The Israeli government has been active in passing strict laws in the new year. An Israeli government panel Monday approved a bill that would make it illegal to use any Nazi symbols [JURIST report], names, or images, including the use of the term "Nazi" and any clothing resembling that worn by prisoners at concentration camps. The bill would impose a fine up to USD $26,000 and a possible jail sentence of six months, although Nazi symbols would be allowed for educational and historical purposes. Last week, Knesset passed a law that changed the rules [JURIST report] governing the selection of Supreme Court [official website] justices. The law has been criticized [AP report] for undermining the independence of the judiciary in an effort to further a conservative judge favored by the government. Many fear the new laws will influence judicial decisions, impede upon the rights of the press and be used to harass liberal groups.




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Pakistan high court warns PM to comply with order to investigate president
Andrea Bottorff on January 10, 2012 9:45 AM ET

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[JURIST] The Supreme Court of Pakistan [official website] Tuesday issued an order warning Prime Minister Yousuf Reza Gilani [BBC profile] that continued failure to comply with court rulings could result in contempt of court proceedings or his removal from office [order, PDF]. The court said that Gilani has failed to follow court orders [JURIST report] to reopen corruption cases against President Asif Ali Zardari [official website]. The court also accused the government of violating the constitution and threatening the balance of power in the country:
Obedience to the command of a court, and that too of the Apex Court of the country, is not a game of chess or a game of hide and seek. It is, of course, a serious business and governance of the State and maintaining the constitutional balance and equilibrium cannot be allowed to be held hostage to political tomfoolery or shenanigans. ... We may unhesitatingly observe that in our country governed by a Constitution political loyalty cannot be accepted as stronger than loyalty to the State and dictates of a political master or party cannot be allowed to be put up as a defence to failure to obey the Constitution.
The Chief Justice will review the case and consider several options suggested by the court, including executing court proceedings against Gilani and Zardari, ordering Gilani excluded from Parliament, forming a commission to aid in the performance of the court orders or delaying a decision to allow the people to decide the next step. A hearing is scheduled for January 16, which Gilani must attend.

Pakistan has faced an ongoing struggle with corruption that the courts have attempted to battle. Last month, the Supreme Court formed a judicial committee to investigate a secret memo [JURIST report] sent from an unknown Pakistani source to US Admiral Mike Mullen in May asking for help in preventing a suspected army coup. Zardari and former Pakistan ambassador to the US Husain Haqqani have been accused of writing or having knowledge of the memo, and both have denied these allegations. Tuesday's warning stems from court orders issued when the Supreme Court struck down [JURIST report] the National Reconciliation Ordinance (NRO) [text] in 2010, which granted immunity to Zardari and 8,000 other government officials from charges of corruption, embezzlement, money laundering, murder and terrorism between January 1986 and October 1999. The NRO was signed [JURIST report] by former Pakistani president Pervez Musharraf [BBC profile] in 2007.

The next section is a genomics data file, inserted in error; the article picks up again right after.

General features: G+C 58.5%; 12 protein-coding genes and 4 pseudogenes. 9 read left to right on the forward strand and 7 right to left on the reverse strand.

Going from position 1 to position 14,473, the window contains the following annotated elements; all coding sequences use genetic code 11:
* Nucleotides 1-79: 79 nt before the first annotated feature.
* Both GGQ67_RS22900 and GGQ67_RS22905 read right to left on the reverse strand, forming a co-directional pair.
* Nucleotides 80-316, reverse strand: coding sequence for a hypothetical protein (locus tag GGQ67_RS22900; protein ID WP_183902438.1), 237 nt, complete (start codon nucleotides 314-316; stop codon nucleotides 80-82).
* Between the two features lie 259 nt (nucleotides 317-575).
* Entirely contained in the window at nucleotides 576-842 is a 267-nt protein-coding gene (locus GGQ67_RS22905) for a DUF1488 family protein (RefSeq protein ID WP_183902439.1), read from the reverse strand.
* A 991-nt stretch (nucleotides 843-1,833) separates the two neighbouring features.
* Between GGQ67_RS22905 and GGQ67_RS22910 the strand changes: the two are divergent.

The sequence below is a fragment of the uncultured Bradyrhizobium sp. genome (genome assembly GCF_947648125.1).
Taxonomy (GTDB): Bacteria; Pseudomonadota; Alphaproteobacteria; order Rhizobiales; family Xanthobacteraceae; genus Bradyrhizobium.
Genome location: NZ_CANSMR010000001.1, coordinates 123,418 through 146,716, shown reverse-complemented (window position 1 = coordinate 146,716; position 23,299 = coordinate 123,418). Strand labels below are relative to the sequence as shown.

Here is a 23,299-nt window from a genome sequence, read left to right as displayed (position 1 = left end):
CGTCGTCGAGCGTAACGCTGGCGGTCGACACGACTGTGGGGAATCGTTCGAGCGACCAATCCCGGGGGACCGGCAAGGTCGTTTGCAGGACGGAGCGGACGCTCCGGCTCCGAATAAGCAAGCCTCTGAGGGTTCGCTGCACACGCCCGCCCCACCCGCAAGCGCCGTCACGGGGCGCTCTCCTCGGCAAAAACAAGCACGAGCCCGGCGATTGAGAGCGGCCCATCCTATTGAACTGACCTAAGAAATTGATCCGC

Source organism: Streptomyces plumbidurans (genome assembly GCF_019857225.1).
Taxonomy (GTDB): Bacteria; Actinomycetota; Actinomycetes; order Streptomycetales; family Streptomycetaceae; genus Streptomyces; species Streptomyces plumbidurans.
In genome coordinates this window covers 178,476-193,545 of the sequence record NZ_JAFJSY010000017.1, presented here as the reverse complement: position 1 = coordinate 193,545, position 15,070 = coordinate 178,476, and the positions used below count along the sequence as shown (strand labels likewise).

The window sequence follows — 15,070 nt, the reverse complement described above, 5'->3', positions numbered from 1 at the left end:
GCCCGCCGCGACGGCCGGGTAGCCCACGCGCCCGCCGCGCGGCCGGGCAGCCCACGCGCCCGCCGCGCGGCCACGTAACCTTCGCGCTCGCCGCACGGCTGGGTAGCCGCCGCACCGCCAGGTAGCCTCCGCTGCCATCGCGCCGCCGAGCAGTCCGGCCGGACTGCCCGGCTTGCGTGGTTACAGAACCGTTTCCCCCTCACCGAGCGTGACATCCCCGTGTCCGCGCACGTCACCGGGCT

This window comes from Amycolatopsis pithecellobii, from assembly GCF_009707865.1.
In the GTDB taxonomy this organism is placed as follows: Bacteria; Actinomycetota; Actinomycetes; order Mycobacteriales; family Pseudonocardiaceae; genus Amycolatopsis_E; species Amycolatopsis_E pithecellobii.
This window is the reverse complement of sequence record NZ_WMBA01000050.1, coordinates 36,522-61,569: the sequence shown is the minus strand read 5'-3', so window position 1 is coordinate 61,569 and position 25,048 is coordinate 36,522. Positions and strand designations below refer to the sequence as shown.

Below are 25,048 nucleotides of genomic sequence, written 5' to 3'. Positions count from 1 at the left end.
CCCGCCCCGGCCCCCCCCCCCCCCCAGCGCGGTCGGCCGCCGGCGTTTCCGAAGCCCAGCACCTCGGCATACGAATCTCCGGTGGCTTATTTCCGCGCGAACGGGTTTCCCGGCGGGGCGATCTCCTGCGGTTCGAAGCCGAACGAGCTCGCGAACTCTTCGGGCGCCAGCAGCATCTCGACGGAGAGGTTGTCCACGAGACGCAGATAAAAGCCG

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Yemen cabinet approves immunity for Saleh
Jaimie Cremeans on January 10, 2012 9:09 AM ET

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[JURIST] Yemen's newly appointed Council of Ministers on Sunday approved a draft law [text, in Arabic] that would grant President Ali Abdullah Saleh [official website, in Arabic; JURIST news archive] immunity from any charges against him for alleged human rights violations from his time in office. The law also grants immunity to anyone who worked for Saleh's civil, military or security agencies during his 32-year reign as president. Some of the law's purposes are to "contribute to all the children of the Yemeni people in the process of construction and development" and "contain[] ... the effects caused by the internal crisis that occurred last period." Now that it has been passed by the council, the bill will be sent to Yemen's parliament for final approval.

UN High Commissioner for Human Rights Navi Pillay urged the Yemeni government Friday not to pass the proposed legislation [JURIST report] because it would be unjust to the victims of human rights violations. Pillay had requested an investigation [JURIST report] of Saleh and his administration in early December for alleged human rights violations in violence against protesters. The UN Security also urged the Yemeni government [JURIST report] to stop violence against protesters in September, weeks after it had issued a press release declaring a humanitarian crisis [text] in the country. Saleh agreed to step down [JURIST report] from his office in April amidst pressure from nationwide protests.




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Trial begins for last US Marine charged in Haditha killings